Cops: Remains may be those of missing US student
CHARLOTTESVILLE, Virginia (AP) — Searchers found human remains that could be those of a British-born University of Virginia student who has been missing since Sept. 13, police said.
Further forensic tests are needed to confirm whether the remains are those of Hannah Graham, Charlottesville Police Chief Tim Longo told a news conference Saturday. The remains were found on an abandoned property by a search team, Longo said.
Thousands of volunteers had searched for the 18-year-old Graham in the weeks since her disappearance.
Jesse Leroy Matthew Jr., 32, has been charged with abduction with intent to defile Graham.
A week after Graham went missing, Longo publicly described Matthew in detail without naming him, saying investigators wanted to talk to the “person of interest” and had searched his apartment because he was the last person to see her.
Matthew then showed up at police headquarters, asked for a lawyer, and then sped away, according to a police account. His exit prompted a warrant for “reckless driving,” a charge that Longo cited as he named the suspect and appealed for information from anyone who saw him with Graham the night she disappeared.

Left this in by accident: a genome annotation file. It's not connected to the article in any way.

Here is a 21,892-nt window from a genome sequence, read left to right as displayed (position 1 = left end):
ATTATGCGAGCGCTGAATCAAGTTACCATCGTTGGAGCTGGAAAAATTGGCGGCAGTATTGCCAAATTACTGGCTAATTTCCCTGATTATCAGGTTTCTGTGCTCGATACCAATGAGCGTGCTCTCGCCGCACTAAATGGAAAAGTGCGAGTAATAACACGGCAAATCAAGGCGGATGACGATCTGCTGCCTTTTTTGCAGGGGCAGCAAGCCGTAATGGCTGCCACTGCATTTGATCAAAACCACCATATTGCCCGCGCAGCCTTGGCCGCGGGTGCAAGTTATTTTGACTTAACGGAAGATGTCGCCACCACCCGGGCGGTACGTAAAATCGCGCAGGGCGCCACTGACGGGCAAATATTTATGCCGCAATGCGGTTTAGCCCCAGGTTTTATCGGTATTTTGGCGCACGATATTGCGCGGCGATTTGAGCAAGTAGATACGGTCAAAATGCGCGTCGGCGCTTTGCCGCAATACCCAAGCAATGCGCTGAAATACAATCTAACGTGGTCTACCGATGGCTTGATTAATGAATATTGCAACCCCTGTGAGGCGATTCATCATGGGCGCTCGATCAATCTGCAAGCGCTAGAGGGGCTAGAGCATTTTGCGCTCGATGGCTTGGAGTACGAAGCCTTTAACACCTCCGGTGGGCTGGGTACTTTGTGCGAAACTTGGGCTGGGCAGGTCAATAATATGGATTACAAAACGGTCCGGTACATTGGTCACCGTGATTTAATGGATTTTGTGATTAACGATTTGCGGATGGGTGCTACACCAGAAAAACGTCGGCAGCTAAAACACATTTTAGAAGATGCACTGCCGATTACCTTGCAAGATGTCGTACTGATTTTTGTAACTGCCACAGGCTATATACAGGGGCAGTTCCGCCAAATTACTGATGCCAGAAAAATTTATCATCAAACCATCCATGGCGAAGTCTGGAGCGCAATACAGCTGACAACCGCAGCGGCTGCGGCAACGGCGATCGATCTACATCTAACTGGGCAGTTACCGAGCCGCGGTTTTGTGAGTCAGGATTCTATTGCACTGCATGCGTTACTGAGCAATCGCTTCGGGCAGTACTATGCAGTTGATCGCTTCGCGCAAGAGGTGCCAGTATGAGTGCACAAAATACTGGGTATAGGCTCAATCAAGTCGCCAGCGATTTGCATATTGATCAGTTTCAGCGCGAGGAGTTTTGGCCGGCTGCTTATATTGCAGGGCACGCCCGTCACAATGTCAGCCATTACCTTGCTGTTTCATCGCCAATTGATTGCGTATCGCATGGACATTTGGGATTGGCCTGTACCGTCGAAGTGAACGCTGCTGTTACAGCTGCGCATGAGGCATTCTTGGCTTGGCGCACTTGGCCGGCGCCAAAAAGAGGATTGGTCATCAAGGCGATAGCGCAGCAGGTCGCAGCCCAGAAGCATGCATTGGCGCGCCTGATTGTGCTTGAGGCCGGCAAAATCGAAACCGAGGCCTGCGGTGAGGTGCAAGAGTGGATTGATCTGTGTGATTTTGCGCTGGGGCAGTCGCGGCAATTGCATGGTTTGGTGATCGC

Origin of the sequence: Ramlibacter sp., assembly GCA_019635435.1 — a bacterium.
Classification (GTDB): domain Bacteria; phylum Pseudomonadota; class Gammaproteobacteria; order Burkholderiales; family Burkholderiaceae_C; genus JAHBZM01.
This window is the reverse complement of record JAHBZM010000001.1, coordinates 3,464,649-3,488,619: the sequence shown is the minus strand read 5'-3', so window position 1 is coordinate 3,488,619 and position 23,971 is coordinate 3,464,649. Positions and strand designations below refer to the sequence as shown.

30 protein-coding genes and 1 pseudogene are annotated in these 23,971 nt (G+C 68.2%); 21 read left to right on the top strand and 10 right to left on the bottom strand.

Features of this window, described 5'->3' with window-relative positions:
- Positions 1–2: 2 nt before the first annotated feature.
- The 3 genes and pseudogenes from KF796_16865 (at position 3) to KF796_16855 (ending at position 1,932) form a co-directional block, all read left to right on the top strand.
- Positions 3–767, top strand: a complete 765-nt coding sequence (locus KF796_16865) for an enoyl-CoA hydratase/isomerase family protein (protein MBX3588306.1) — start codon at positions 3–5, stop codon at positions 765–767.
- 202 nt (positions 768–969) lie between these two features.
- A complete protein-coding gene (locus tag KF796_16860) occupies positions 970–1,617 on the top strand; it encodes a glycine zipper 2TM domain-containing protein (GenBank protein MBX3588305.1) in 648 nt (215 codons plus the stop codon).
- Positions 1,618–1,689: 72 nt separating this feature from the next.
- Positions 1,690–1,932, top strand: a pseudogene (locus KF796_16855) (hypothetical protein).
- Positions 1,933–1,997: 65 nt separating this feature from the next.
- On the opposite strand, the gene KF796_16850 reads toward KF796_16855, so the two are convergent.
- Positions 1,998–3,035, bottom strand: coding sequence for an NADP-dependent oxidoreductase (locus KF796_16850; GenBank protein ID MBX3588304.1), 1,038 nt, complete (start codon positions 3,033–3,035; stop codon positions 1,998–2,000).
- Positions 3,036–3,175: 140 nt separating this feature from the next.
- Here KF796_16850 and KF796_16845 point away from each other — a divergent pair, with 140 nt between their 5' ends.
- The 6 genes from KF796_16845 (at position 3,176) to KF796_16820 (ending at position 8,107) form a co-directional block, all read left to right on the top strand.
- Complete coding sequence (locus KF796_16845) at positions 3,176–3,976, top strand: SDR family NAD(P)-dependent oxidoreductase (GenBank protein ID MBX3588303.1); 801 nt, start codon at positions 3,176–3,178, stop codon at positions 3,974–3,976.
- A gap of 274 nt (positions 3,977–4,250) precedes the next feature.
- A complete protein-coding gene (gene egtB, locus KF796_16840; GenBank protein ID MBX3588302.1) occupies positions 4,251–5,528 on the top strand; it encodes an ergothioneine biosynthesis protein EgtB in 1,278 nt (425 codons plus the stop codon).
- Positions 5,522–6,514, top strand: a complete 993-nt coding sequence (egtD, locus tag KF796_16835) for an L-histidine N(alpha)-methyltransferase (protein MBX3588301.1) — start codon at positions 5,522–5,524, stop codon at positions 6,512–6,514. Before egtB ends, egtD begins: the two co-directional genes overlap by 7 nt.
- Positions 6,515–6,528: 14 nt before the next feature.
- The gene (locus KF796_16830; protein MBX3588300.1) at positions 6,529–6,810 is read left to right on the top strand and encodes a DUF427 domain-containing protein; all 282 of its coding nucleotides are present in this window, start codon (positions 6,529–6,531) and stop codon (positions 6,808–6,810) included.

Matthew was arrested a few days later in Texas.
While Matthew was a fugitive in Texas, Virginia police added a charge of abduction with intent to defile, a violent felony that under Virginia law compels suspects to submit to DNA testing.
Virginia State Police soon announced a “forensic link” to the 2009 killing of Morgan Harrington, whose body was found in a hayfield three months after she vanished. That case, in turn, has been linked by DNA evidence since 2012 to the rape of a woman in Virginia, who survived after a passer-by startled her attacker, the FBI has said.
Following Matthew’s arrest, Christopher Newport University released a statement noting that Matthew was named in a police file involving a Sept. 7, 2003, sexual assault on the campus. Matthew was a student there from January 2003 through Oct. 15, 2003.
Matthew had transferred there after three years at Liberty University, where he was accused of raping a student on campus. That charge was dropped when the person declined to move forward with prosecution, Lynchburg Commonwealth’s Attorney Michael Doucette said.